Over the last few months I’ve been collaborating with a bunch of wonderful scholars in the Selfie Research Network and one of the first outcomes of our work is an online course on selfies. We’re already in week three, which is my and Liz Losh‘s topic, biometrics and how machines read our faces and our selfies. Go on, read our introductory blog post for the week, do some assignments, post images to the Flickr group or steal our assignments and readings and use them in your own teaching! The full course has a six week syllabus, where each week includes image assignments, where students actually learn to think visually, as well as readings, discussion questions and a prompt for a reflective essay.

Several of my collaborators are following the whole or parts of the course in their traditional classrooms with students in courses they’re already running. I’m not teaching a course where that would work right now, but I did use Alice Marwick’s celebrity selfie assignment from week two with my students, as well as a version of Theresa Senft’s identity selfie assignment as an icebreaker on the first day of class. The course is very much intended for other teachers to take and use as they want in their own classes. And of course we’d love to hear how other teachers used it!

We also hope that anyone who is interested will feel welcome to participate in the class – whether you’re a student, a scholar, a teacher or just interested in selfies. We don’t actually have any funding for this and we’re all really busy teaching our own classes, so the online part of the class isn’t as well curated and tended and marketed and so on as would be ideal, but it’s fun testing it out and maybe we can do something more formal in future. If you do join in and follow parts of the course we’d be quite excited!!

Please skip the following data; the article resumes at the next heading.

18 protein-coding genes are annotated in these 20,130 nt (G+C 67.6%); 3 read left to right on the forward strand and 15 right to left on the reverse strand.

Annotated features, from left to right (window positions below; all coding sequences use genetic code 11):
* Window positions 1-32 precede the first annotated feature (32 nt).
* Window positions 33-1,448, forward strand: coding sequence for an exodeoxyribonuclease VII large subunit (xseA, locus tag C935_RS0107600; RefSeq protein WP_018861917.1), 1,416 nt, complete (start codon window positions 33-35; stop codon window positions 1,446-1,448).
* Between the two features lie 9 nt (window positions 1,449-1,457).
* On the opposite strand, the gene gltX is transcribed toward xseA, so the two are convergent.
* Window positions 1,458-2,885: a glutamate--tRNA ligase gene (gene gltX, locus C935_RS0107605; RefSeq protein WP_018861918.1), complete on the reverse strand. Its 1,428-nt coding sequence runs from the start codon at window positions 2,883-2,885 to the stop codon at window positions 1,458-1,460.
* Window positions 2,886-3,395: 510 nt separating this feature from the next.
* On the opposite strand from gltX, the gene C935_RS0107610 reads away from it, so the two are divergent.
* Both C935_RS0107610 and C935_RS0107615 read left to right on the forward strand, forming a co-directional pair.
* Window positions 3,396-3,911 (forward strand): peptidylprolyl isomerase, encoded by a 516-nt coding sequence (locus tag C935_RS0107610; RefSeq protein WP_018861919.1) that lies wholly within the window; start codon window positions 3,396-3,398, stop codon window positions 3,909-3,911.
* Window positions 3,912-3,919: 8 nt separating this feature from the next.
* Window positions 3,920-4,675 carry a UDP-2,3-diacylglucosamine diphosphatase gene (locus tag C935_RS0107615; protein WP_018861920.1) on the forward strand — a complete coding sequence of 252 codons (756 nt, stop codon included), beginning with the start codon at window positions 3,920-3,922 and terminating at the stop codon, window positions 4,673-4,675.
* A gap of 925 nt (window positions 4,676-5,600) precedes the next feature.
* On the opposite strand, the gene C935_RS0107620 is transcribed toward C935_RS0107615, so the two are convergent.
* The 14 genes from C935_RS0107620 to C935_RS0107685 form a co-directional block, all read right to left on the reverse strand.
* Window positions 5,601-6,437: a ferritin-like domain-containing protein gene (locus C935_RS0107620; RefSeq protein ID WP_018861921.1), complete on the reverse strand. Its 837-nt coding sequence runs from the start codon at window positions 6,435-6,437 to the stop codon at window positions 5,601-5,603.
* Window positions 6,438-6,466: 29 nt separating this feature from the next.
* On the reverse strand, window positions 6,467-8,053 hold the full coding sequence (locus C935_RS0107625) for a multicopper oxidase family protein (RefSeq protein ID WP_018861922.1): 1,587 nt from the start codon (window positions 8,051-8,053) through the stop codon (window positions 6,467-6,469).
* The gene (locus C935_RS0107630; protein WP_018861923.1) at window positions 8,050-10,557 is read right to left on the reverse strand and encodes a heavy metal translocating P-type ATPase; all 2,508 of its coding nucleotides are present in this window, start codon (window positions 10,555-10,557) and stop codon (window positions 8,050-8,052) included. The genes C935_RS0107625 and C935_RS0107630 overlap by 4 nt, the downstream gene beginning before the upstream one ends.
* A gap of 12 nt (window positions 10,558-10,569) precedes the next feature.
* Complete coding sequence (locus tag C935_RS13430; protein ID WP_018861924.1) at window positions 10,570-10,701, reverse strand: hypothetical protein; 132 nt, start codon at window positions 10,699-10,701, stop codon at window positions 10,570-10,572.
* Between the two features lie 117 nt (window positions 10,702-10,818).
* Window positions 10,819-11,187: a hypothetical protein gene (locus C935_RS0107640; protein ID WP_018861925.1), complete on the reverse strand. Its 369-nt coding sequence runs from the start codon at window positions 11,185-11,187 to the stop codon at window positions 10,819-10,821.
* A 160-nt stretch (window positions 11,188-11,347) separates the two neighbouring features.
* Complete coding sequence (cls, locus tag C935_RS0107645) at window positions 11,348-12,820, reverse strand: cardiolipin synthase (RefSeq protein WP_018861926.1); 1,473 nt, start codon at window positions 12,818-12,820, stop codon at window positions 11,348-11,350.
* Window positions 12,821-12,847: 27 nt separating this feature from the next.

This online course is also part of a pre-conference workshop we’re organizing at the Association of Internet Researchers conference, IR15, in Daegu in Korea on October.

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Cultural Representations of Machine Vision: An Experimental Mixed Methods Workshop

Call for submissions to a workshop, Bergen, Norway
Workshop dates: 15-17 August 2022
Proposals due: 15 June

The Machine Vision in Everyday Life project invites proposals for an interdisciplinary workshop using qualitative approaches and digital methods to analyse how machine vision is represented in art, science fiction, games, social media and other forms of cultural and aesthetic expression.